HG: What physical activities have you been doing lately to aid with your ADHD management?
SDF: Yin yoga is a really important practice for me. I find it hard to meditate because sitting still and slowing down my mind is challenging. But with yin, I'm able to move, stretch, and extend, while still having all the benefits of a meditative practice. It helps me to slow down, which is so important for people with ADHD, especially those of us who struggle with hyperactivity.
HG: As a positive psychology practitioner, how do you suggest others physically connect with their bodies to feel more connected to themselves?
SDF: My hope for anyone that's looking to connect with their bodies is that they do so not as a punishment, but as something that helps them to feel more grounded and even joyful. Do it because you want to. And trust that, if you don't want to, your body will let you know when it's itching to move again. Stop forcing it! Our bodies are so wise—we don't need to force anything.
HG: What forms of community care have you been gravitating toward lately? And how do you believe they've impacted you?
SDF: I've been thinking a lot about shared laughter lately. You know when you laugh so hard, you can barely breathe, and you're tearing up? I'm trying to be intentional about spending time with people who make me laugh like that. We can care for one another by creating intentional space for joy. Human beings are inherently playful… I think we forget that sometimes.
HG: As an expert practitioner in the LGBTQ+ community, how have you been trying to support the community's mental health during this time?
SDF: Most of my coaching clients are LGBTQ+, and the pandemic has impacted them enormously. Some are confined to their homes with unsupportive family members. Some are disconnected from their communities that they relied on for validation and care. And nearly everyone that I've worked with has said that not being able to share spaces with other LGBTQ+ people has been detrimental to their mental health in some way. I think just acknowledging this pain and its very real consequences are meaningful. LGBTQ+ people are having a unique experience of this pandemic.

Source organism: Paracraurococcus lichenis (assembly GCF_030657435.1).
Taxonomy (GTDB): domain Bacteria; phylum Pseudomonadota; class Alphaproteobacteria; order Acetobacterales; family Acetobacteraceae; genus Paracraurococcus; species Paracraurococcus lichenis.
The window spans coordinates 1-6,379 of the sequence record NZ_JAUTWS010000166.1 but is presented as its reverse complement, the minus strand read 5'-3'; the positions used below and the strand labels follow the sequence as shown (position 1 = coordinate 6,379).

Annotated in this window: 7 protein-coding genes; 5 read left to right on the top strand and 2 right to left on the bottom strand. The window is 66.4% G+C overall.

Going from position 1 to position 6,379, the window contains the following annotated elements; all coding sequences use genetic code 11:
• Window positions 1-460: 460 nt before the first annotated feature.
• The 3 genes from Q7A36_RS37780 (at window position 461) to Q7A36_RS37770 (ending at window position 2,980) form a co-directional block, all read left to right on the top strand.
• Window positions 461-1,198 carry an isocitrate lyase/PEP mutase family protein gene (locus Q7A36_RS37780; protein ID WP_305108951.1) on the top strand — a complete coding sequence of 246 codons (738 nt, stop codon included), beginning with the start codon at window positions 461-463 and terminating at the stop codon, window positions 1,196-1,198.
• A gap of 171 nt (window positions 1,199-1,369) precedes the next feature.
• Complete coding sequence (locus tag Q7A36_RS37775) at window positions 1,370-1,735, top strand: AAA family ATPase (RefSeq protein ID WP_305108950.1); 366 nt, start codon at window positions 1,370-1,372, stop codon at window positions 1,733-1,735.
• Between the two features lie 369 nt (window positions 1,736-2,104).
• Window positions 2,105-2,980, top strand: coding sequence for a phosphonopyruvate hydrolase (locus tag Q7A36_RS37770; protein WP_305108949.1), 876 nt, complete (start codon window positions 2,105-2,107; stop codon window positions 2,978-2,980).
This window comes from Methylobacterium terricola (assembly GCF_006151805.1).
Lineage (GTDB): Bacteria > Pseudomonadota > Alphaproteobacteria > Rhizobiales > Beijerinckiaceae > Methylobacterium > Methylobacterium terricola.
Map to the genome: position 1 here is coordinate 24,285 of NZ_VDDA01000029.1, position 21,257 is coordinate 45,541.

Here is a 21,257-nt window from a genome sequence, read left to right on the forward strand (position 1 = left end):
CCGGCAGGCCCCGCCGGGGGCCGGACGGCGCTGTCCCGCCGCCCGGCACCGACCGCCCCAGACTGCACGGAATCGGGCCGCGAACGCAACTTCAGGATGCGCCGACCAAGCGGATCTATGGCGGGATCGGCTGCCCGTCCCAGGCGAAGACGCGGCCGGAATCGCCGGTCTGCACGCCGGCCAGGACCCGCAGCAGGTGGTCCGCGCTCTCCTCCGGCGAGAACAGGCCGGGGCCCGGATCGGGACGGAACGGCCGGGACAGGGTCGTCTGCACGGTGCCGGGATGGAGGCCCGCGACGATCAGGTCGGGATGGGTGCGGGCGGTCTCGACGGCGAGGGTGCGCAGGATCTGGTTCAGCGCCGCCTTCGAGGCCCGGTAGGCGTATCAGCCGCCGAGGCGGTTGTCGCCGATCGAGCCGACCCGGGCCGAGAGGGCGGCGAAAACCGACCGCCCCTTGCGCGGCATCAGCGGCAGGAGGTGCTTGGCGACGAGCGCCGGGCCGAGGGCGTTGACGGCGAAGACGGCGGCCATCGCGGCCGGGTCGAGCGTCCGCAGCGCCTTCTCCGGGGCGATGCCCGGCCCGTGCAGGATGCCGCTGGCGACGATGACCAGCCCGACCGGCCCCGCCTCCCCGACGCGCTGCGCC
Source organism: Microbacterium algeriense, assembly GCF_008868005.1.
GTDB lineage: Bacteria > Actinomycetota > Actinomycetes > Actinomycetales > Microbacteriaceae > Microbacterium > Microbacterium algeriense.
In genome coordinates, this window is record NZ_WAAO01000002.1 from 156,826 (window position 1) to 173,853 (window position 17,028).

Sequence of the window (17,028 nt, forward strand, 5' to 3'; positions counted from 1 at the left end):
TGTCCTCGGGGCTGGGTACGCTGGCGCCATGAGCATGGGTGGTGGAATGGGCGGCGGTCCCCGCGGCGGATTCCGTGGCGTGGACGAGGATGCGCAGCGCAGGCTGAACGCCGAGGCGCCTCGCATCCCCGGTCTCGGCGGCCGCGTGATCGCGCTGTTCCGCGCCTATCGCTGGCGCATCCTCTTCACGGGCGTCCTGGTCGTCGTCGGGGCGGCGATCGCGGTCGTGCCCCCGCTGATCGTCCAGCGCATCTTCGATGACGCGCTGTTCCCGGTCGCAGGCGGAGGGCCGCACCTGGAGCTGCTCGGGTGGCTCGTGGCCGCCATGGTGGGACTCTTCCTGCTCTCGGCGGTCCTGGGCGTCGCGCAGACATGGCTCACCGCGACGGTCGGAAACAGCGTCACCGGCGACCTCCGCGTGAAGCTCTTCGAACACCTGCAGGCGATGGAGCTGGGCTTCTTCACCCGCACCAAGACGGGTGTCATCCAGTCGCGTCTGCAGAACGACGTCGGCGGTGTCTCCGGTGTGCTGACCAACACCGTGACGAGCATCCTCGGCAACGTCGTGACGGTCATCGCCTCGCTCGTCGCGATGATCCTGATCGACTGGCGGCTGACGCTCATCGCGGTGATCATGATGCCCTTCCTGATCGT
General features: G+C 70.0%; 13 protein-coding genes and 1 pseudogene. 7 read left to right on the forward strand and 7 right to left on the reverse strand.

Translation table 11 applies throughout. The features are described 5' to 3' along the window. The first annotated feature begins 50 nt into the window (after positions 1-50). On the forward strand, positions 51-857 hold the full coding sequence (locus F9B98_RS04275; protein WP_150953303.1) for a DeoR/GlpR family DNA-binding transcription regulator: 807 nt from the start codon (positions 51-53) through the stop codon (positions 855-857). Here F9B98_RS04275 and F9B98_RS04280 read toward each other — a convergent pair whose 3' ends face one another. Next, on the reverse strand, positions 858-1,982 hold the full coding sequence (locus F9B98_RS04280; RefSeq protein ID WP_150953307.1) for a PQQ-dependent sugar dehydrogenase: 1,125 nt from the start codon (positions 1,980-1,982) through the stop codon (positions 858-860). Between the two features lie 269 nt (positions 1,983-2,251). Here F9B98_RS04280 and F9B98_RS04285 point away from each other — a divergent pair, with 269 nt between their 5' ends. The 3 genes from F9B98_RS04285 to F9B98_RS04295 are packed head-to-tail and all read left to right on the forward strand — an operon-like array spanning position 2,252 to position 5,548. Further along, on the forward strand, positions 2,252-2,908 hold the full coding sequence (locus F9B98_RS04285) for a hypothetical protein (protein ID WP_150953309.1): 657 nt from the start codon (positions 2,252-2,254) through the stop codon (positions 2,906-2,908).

Donating when I see fundraisers for young people to find safe housing is important. And I try to offer as many free resources as I possibly can because so many folks can't access mental health care right now—and while an Instagram post or free coaching session isn't at all a substitute, it can still be a liferaft for folks in need of one.
HG: Are there any self-care products you've been gravitating toward lately?
SDF: The floral milk bath and rose bath bombs from Modern Skyn Alchemy are giving me life right now. And I've been reading My Body, My Home over and over again; it's the closest thing to a sacred text that I own. I can't recommend them enough.
HG: How do you think self-care looks different for someone with ADHD?
SDF: For me, self-care is all about slowing down. I'm constantly in motion in my daily life, but I'm a big believer that every single human being needs moments of stillness. To feel, to be, to integrate, to process. Moments of stillness can be hard to come by if you're someone who struggles with anxiety, trauma, hyperactivity, or even just the workaholism that underpins our culture. So many of us have this urge to fill every moment with something "productive."
It even shows up in self-care—how many of us want to be the "best" at it… just to turn around and work even harder, like we're cars that just need to fill our gas tank so we can get back on the road. But self-care, to me, is about healing the parts of ourselves that are afraid of ease. To be able to let everything go, and still have that be enough. We don't need to be driving all the time. It's enough to just be.
A lot of us with ADHD struggle with this. We're restless—sometimes externally, or sometimes just internally. So self-care really challenges us to figure out a way of finding stillness that accommodates our ADHD tendencies.
I find yoga (like with Jessamyn Stanley of The Underbelly) and breathwork classes (with Frequency) to be just active enough to keep me engaged, but still easeful and soothing so that I can find my own version of calm. Every brain is different! Experimenting with different practices has been hugely helpful for me in finding what works best with my own ADHD brain.
HG: What are some self-care practices that have been bringing you joy?
SDF: I've been taking a class with Caleb Spaulding at Frequency called "Breath is the Rhythm of Happiness." I know it sounds very woo-woo, but it's brought me so much joy. We breathe to the rhythm of a drum and we move intuitively with the sound. It really unlocks something for me.
If you've ever gotten hyped about a drumline at a football game, or felt the urge to move when you've heard an awesome beat, imagine combining those big feelings with meditation. It's amazing. Rhythm is so inherently energizing! I'm always surprised by how much better I feel afterward.